I saw a post the other day, questioning whether the A7Riv out-resolves the G Master and G lenses and whether people would need to upgrade lenses as a result. Yeah, I know what you’re thinking…who the hell cares? Apparently some people do. 6 months ago they had the sharpest lenses in the Sony lineup but suddenly their sharpness world has imploded and they need new lenses because their camera now out-resolves it.
In another case, someone asked whether to buy the 100-400mm or the new 200-600mm based on image quality if the pricing was the same. You would have expected focal length to be the key criteria given it’s the big difference between the two, but apparently sharpness is a far more important consideration. The focus should be on whether you need the 100mm bottom end of the range offered by the 100-400mm, or whether you need the 600mm top end of the 200-600mm. If 100mm is not required, and 600mm is, it’s a no brainer. If 100mm is important, its a no-brainer. If both 100mm and 600mm are important, then you decide what is more important, having the 100 and slightly worse image quality with a 1.5x teleconverter, or not having the 100mm at all. What it isn’t is a sharpness test. Both lenses are over $2000 and Sony don’t make bad lenses in that range.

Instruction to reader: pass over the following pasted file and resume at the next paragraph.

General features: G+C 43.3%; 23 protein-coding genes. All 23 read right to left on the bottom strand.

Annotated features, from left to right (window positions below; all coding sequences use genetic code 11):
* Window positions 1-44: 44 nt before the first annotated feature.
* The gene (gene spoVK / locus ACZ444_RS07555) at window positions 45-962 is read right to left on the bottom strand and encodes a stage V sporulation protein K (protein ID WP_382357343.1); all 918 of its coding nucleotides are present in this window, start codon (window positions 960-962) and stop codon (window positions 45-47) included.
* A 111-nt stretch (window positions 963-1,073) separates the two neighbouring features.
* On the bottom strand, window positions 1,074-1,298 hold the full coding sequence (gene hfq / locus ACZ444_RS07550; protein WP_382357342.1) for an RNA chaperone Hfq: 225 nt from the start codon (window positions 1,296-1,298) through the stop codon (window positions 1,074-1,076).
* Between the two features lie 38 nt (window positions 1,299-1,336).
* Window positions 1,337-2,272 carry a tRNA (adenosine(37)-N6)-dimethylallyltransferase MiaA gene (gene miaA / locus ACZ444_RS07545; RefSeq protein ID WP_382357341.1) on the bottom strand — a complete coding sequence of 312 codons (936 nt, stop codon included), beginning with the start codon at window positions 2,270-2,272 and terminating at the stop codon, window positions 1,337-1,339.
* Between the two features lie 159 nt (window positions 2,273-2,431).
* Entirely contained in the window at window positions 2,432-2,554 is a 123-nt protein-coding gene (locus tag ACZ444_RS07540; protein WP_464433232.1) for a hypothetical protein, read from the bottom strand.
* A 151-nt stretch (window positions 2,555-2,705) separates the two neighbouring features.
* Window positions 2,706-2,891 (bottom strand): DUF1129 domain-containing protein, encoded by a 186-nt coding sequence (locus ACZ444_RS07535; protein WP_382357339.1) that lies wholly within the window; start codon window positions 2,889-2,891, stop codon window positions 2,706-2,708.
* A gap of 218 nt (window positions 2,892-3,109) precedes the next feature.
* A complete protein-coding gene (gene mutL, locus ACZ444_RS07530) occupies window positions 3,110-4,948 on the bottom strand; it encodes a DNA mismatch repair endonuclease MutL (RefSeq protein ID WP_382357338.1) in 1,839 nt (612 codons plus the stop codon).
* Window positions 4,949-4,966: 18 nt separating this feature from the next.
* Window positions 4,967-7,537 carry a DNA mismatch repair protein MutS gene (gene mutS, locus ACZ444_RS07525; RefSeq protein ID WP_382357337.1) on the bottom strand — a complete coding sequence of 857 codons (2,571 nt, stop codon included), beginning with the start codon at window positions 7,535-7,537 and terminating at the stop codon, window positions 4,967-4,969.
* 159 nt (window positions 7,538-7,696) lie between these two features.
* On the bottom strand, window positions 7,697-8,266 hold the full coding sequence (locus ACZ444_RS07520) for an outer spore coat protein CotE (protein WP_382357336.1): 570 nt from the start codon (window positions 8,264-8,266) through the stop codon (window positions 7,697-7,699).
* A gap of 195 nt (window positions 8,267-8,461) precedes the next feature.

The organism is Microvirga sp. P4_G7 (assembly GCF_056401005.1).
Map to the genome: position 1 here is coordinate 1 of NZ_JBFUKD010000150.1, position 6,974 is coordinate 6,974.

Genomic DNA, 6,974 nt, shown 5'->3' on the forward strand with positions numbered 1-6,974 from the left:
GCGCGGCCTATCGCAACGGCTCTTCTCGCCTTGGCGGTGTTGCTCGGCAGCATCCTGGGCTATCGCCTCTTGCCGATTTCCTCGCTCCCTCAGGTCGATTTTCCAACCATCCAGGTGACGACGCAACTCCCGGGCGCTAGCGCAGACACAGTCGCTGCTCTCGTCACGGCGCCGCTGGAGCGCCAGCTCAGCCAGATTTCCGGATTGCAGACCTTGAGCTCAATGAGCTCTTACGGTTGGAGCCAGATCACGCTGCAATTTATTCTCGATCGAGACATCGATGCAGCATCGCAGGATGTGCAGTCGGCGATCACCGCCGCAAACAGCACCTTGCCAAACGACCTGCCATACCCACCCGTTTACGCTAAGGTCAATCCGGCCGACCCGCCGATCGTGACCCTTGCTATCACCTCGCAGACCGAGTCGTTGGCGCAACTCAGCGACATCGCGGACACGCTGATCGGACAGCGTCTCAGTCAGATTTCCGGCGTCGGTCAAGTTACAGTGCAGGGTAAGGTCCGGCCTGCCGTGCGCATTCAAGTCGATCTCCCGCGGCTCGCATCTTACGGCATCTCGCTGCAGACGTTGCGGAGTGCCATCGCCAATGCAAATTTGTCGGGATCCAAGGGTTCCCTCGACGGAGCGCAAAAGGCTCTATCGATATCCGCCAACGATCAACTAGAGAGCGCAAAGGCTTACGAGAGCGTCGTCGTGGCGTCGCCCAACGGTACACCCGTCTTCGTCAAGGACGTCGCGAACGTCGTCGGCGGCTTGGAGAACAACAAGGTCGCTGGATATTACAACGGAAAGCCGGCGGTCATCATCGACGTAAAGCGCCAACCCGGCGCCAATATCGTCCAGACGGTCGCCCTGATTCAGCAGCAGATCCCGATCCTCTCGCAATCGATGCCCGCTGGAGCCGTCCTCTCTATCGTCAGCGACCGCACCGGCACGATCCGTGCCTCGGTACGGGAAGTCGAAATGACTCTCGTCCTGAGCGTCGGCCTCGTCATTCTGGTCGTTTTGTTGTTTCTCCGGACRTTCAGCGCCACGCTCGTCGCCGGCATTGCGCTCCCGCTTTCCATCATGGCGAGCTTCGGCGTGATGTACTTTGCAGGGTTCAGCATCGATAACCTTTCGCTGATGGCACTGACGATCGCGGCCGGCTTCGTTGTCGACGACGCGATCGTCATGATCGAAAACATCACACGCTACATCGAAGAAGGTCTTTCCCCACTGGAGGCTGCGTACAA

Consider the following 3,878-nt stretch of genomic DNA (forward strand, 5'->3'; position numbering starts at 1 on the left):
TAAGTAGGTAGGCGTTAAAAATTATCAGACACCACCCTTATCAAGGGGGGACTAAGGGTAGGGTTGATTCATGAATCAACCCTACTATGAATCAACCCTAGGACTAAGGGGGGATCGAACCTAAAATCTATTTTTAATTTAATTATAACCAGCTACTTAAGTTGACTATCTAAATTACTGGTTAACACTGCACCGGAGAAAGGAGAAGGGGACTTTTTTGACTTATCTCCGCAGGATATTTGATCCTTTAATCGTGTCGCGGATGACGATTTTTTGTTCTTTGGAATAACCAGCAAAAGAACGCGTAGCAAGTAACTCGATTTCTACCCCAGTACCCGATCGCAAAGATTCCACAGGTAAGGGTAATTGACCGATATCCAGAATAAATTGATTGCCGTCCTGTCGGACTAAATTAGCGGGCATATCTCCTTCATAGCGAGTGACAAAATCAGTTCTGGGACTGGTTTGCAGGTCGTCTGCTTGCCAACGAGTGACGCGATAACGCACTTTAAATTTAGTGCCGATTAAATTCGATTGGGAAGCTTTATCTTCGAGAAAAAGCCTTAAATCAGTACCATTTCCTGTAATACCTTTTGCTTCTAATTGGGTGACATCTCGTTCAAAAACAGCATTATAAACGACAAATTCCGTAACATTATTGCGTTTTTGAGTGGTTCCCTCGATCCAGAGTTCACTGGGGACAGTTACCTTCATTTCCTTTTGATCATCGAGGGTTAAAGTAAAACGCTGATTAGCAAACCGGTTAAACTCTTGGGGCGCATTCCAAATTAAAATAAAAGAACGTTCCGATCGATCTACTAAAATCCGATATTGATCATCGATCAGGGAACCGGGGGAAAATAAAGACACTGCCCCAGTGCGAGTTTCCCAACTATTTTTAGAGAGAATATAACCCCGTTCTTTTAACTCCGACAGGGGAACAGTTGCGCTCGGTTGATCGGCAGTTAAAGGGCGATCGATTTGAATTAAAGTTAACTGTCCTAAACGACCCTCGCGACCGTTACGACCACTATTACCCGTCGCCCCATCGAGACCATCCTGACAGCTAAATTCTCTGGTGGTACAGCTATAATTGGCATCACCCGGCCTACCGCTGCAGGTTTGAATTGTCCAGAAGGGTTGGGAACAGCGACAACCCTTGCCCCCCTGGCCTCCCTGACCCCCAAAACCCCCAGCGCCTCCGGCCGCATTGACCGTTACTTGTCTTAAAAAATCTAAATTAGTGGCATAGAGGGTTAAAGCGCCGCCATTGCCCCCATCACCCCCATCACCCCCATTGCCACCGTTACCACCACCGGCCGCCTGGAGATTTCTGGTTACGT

The problem this highlights is a large portion of our photography population has become so obsessed with image sharpness or image quality that they’ve lost their sense of direction when it comes to purchases. They are buying something because they can mark off a checkbox “sharpest lens” or “micro contrast”. The irony is the real magic from lenses is often the kinds of things that can’t be measured. It’s the pop you get with portraits or landscapes, a colour rendering or just a look that is immediately recognisable from that lens.
In short, stop worry about micro differences in sharpness and worry about what you intend using the lens for. Sharpness isn’t going to help you produce better photo, they’ll just be sharper bad photos.
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